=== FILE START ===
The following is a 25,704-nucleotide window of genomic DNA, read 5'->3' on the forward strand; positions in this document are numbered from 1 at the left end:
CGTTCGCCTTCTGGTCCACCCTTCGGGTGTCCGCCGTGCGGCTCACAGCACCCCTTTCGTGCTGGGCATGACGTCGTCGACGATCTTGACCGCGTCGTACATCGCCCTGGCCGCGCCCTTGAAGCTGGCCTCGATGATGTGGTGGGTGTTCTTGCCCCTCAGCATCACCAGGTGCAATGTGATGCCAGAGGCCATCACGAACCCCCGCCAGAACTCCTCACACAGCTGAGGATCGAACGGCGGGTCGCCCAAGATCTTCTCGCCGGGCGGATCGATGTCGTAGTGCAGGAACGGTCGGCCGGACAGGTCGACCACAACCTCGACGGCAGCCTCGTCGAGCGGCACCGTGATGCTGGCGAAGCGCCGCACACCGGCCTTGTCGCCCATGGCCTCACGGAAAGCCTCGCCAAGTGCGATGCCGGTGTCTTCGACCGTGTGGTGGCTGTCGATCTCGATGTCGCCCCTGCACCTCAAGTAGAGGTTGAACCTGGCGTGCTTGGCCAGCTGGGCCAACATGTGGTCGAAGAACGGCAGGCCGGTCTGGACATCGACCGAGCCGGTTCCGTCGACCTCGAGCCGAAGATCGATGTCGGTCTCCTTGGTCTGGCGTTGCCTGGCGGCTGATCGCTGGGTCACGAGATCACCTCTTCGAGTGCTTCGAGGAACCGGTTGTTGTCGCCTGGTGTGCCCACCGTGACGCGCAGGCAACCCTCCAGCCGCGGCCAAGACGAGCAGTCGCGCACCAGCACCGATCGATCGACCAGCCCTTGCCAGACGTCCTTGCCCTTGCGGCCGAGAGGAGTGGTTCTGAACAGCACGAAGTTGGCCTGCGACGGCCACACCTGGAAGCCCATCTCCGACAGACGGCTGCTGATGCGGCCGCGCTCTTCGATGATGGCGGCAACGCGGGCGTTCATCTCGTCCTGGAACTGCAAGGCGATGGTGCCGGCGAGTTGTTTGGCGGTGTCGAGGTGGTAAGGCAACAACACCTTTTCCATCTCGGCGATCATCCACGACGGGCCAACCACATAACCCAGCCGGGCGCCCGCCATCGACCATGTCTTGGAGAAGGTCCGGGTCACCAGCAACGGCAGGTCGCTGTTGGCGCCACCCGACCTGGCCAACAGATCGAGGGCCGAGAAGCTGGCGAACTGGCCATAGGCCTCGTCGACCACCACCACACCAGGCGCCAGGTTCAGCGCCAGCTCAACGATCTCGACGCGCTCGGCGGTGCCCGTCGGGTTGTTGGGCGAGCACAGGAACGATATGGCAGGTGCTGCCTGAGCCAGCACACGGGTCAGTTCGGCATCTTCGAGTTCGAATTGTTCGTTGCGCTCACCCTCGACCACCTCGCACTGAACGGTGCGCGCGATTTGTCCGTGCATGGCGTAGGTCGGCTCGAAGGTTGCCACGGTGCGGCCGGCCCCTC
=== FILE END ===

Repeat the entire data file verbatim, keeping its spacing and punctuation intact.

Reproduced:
The following is a 25,704-nucleotide window of genomic DNA, read 5'->3' on the forward strand; positions in this document are numbered from 1 at the left end:
CGTTCGCCTTCTGGTCCACCCTTCGGGTGTCCGCCGTGCGGCTCACAGCACCCCTTTCGTGCTGGGCATGACGTCGTCGACGATCTTGACCGCGTCGTACATCGCCCTGGCCGCGCCCTTGAAGCTGGCCTCGATGATGTGGTGGGTGTTCTTGCCCCTCAGCATCACCAGGTGCAATGTGATGCCAGAGGCCATCACGAACCCCCGCCAGAACTCCTCACACAGCTGAGGATCGAACGGCGGGTCGCCCAAGATCTTCTCGCCGGGCGGATCGATGTCGTAGTGCAGGAACGGTCGGCCGGACAGGTCGACCACAACCTCGACGGCAGCCTCGTCGAGCGGCACCGTGATGCTGGCGAAGCGCCGCACACCGGCCTTGTCGCCCATGGCCTCACGGAAAGCCTCGCCAAGTGCGATGCCGGTGTCTTCGACCGTGTGGTGGCTGTCGATCTCGATGTCGCCCCTGCACCTCAAGTAGAGGTTGAACCTGGCGTGCTTGGCCAGCTGGGCCAACATGTGGTCGAAGAACGGCAGGCCGGTCTGGACATCGACCGAGCCGGTTCCGTCGACCTCGAGCCGAAGATCGATGTCGGTCTCCTTGGTCTGGCGTTGCCTGGCGGCTGATCGCTGGGTCACGAGATCACCTCTTCGAGTGCTTCGAGGAACCGGTTGTTGTCGCCTGGTGTGCCCACCGTGACGCGCAGGCAACCCTCCAGCCGCGGCCAAGACGAGCAGTCGCGCACCAGCACCGATCGATCGACCAGCCCTTGCCAGACGTCCTTGCCCTTGCGGCCGAGAGGAGTGGTTCTGAACAGCACGAAGTTGGCCTGCGACGGCCACACCTGGAAGCCCATCTCCGACAGACGGCTGCTGATGCGGCCGCGCTCTTCGATGATGGCGGCAACGCGGGCGTTCATCTCGTCCTGGAACTGCAAGGCGATGGTGCCGGCGAGTTGTTTGGCGGTGTCGAGGTGGTAAGGCAACAACACCTTTTCCATCTCGGCGATCATCCACGACGGGCCAACCACATAACCCAGCCGGGCGCCCGCCATCGACCATGTCTTGGAGAAGGTCCGGGTCACCAGCAACGGCAGGTCGCTGTTGGCGCCACCCGACCTGGCCAACAGATCGAGGGCCGAGAAGCTGGCGAACTGGCCATAGGCCTCGTCGACCACCACCACACCAGGCGCCAGGTTCAGCGCCAGCTCAACGATCTCGACGCGCTCGGCGGTGCCCGTCGGGTTGTTGGGCGAGCACAGGAACGATATGGCAGGTGCTGCCTGAGCCAGCACACGGGTCAGTTCGGCATCTTCGAGTTCGAATTGTTCGTTGCGCTCACCCTCGACCACCTCGCACTGAACGGTGCGCGCGATTTGTCCGTGCATGGCGTAGGTCGGCTCGAAGGTTGCCACGGTGCGGCCGGCCCCTC